It’s back-to-school time. We’re catching up with friends we maybe haven’t seen in a few months. The common question is, “So, what have you been up to lately?”
While walking on the local exercise path, I ran into some old friends with whom I hadn’t had a personal conversation in a while. One asked that very question of what I’m up to lately. I answered that I sponsor and am an administrator for this Common Sense Civics and Citizenship page. Then I said, “I teach Jr. High Civics… “That’s as far as I got when she said, “Civics?? Who cares about civics anymore?”
She meant it, not in a crass way. She just figured, like many Americans, that Civics is so 1950s. Passe’. Gone (along with hardcover books). At this point, another friend jumped into the conversation and said that Civics isn’t taught anymore but should be. (That friend “gets it!”)
“Civics” may be an old word, but its content is as relevant today as it was 246 years ago. The curriculum for my 11-13 yr olds covers how the government works, patriotic symbols, American ideals, and American holidays. Giving children a foundation in what it means to be a citizen is essential. It’s more than what they see on TV or hear from others. It’s acquainting them with our founding documents, our Founders, and hopefully, patriotism. What our kids come to believe is how they will behave.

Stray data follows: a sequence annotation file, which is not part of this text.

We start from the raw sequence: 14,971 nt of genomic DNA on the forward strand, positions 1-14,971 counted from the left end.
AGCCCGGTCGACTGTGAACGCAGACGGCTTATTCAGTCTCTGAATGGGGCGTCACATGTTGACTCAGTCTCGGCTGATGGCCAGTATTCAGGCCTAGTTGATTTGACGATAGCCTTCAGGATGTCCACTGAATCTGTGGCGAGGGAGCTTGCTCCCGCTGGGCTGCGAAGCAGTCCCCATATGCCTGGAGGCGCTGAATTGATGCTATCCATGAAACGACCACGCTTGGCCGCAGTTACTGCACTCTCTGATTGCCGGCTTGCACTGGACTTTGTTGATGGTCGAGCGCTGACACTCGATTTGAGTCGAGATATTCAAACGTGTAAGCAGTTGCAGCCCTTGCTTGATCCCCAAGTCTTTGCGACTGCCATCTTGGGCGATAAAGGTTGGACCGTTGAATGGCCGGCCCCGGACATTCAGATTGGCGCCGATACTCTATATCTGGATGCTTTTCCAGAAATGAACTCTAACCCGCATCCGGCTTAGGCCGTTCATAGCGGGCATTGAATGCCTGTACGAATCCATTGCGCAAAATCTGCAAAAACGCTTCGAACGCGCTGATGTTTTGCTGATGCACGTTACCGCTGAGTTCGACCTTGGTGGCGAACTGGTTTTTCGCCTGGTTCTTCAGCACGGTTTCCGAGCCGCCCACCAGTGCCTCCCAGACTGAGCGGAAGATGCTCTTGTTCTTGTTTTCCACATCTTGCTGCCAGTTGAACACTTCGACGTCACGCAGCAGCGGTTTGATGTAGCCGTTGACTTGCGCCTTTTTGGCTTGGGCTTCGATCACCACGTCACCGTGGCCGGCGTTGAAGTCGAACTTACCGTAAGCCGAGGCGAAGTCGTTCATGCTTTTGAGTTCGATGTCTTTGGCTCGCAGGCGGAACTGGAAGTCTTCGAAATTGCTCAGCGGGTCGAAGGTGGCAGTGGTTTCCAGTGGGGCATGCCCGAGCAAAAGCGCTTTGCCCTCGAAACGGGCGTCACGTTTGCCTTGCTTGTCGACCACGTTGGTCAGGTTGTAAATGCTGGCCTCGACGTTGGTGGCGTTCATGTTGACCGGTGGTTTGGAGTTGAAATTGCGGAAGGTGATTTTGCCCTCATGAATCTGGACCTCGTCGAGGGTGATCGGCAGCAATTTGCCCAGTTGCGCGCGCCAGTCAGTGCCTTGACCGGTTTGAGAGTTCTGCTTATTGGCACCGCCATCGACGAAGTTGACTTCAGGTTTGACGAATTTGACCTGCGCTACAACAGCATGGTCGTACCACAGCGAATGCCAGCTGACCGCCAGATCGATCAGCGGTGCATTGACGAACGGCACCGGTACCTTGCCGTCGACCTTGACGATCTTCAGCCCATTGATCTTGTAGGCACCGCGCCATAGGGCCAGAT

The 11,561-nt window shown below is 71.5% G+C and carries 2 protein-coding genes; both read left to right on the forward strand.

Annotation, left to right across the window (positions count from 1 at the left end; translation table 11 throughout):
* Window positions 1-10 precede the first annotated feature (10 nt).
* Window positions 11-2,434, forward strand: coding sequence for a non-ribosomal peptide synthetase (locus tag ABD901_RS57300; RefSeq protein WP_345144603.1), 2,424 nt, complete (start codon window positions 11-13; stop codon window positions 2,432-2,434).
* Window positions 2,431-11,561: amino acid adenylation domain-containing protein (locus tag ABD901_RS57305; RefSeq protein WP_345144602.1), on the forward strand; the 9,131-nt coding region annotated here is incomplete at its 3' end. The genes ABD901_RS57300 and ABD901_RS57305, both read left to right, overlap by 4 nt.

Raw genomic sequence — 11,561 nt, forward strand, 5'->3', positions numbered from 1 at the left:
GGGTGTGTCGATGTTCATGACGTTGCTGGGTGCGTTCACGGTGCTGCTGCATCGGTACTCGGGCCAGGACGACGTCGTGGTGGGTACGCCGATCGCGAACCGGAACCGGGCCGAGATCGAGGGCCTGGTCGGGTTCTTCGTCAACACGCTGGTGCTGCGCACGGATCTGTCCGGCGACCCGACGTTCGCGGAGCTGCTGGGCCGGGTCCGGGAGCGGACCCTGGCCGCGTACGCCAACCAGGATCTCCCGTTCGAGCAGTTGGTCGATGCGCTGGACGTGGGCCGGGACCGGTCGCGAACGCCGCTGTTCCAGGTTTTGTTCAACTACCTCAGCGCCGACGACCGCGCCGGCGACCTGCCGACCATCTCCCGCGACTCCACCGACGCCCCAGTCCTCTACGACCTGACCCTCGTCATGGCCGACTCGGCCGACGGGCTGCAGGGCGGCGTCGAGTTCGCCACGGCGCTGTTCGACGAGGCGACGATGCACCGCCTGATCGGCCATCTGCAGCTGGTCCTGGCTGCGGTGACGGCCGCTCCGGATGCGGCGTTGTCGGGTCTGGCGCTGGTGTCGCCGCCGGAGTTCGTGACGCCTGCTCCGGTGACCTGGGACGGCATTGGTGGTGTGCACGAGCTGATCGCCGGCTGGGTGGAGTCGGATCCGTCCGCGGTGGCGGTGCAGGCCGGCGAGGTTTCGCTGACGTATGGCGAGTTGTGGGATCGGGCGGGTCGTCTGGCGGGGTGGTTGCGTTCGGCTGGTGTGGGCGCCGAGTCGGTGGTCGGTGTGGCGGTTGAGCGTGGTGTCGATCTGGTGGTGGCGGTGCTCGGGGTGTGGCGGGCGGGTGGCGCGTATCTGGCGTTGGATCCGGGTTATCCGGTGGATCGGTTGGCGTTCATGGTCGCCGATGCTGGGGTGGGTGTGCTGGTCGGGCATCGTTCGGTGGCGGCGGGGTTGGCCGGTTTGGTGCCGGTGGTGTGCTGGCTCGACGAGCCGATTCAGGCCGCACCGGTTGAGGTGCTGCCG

Being American requires study. Who cares about civics anymore? I do. I hope to inspire these young people to love our country as our forefathers did with contagious enthusiasm. They will have enough time to sift through agendas and negativity.
Meanwhile, we have a generation to train and raise up. Who in future generations can you pass on your love of country? Who can you talk to about why you vote, take care of your yard, follow the law, or celebrate Independence Day? Your conversations are an integral part of our younger generation’s education.
Perhaps this sounds idealistic. The challenge is whether you will let the culture dictate to you what to think about America or whether you will seek out primary sources of information right from the pen and words of Americans past and present. I say it all the time. The news is in business to make money. Our business as Americans is to study and pass on our heritage to the next generation. Find that person or group and grow in your knowledge of civics. If you are interested in increasing your understanding of civics, you can sign up for our weekly newsletter at www.civicsandcitizenship.org. We welcome you as we learn together.
This is Common Sense Civics and Citizenship.🇺🇸